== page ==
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Tuesday, August 11, 2020
Jun 26 2012 (IPS) - Bahrain remains a repressive state, and civil rights are violated daily.
Forty-one years ago, Bahrain celebrated its independence as a budding democracy. This December it will celebrate its forty-second independence as a practitioner of repression and reprehensible autocracy. Unfortunately, Washington continues to tolerate Manama’s undemocratic actions.
The Jun. 18 report by the Bahrain Center for Human Rights depicts mass arrests, excessive force against civilians and protesters – including children – torture, and trials in military courts. The country is heading towards instability, sectarianism and potential terrorism under the leadership of Prime Minister Sheikh Khalifa.
Despite these policies, the demands of Bahraini reformists, Sunnis and Shia alike, are achievable. Most analysts judge the demands for a return to the 1973 constitution, a freely elected national legislature, an independent civilian judiciary, and a transparent government the backbone of good governance and democracy. Yet Prime Minister Khalifa is not interested in dialogue with opposition activists.
Public opinion polls have indicated that majorities of Bahrainis and other Arabs supported these principles and hoped the United States would urge Arab governments to implement them. During my government service I briefed senior Bush administration officials on these points and their long-term implications.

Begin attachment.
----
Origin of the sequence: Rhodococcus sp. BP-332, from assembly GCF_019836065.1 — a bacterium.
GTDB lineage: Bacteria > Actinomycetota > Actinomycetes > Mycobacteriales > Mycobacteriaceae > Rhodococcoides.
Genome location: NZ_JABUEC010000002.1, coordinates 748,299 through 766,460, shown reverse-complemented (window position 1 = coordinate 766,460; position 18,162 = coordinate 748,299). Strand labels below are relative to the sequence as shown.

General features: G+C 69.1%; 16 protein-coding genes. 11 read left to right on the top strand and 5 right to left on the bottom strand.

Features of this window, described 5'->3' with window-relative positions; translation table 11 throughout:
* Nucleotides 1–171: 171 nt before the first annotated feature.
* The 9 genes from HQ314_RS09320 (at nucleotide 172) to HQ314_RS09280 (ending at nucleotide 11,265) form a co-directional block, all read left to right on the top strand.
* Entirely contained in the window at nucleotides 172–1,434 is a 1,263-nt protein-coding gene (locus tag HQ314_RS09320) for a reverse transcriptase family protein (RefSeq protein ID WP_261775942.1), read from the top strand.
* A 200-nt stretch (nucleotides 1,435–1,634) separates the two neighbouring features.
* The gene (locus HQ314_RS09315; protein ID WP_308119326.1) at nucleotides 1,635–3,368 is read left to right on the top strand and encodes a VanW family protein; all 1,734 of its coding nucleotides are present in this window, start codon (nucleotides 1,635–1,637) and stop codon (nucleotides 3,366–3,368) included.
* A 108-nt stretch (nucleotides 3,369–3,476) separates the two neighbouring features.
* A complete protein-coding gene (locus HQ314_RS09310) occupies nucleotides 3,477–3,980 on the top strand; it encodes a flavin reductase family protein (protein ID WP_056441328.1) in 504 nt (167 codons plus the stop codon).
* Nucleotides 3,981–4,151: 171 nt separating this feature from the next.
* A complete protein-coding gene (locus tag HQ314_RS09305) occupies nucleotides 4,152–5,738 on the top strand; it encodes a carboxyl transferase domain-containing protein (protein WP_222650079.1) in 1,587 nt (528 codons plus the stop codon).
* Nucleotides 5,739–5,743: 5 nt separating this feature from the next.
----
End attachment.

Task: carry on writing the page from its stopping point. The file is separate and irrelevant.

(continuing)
The glimmer of hope for democratic reform that existed in Bahrain in those years has all but faded. Its relations with the U.S. remain very friendly. The Fifth Fleet continues to operate out of Mina Salman, falsely giving Khalifa and his hard-line faction the impression that America stands by Bahrain despite its repressive policies.
Demands for good governance and social justice have been advocated since the early 1970s, when the first fair and free election for the Constituent Assembly was held. Then and now Sunni and Shia opposition called for democracy under the umbrella of the ruling family. Then and now, the prime minister has strenuously objected to meaningful reform and accused the opposition of treason and sedition.
Bahrain enjoyed a short-lived democratic experience right after independence in the 1972-75 period because of the leadership of Sheikh Isa bin Salman al-Khalifa, father of the king and brother of the prime minister.
He overruled his brother’s opposition to political reform and insisted that nepotism and democracy are not incompatible. Bahrain’s brush with democracy ended in 1975 with the dissolution of the national assembly and the suspension of the constitution.
Then al-Khalifa ruled by decree, and the country was gripped by fear and systematic humand rights violations. The prime minister, with the support of Sunni hardliners, became the key decision maker. The Shia were (and are) excluded from serving in the armed forces and the security services, including in leadership positions and in key ministries.
Three factors led to the end of the democratic period in the early 1970s: a) the questioning of the domestic security law, including the agreement with the U.S. to station elements of the its Navy in Manama; b) calls for a transparent national budget, including the personal budget of the Amir; and c) pressure from Saudi Arabia to scuttle reforms.
Saudi Arabia continues to use its economic hold on Bahrain and military hegemony within the GCC to oppose all democratic tendencies in Gulf Arab states.
The 1970s stillborn democratic experiment was repeated in 2001-2002 when King Hamad raised false hopes for reform. The only result was a change in the ruler’s title from Amir to King! The prime minster and his Saudi supporters, however, remain the real power behind the throne.
To counter the ruling family’s fears of a Shia avalanche, it’s good to remember that the first free elections in the early 1970s showed that neither the Sunni minority nor the Shia majority were monolithic groups. They voted for different candidates and different lists, ranging from religious, to nationalist, to leftist, and to Ba’thist.
Where do we go from here and why should we care?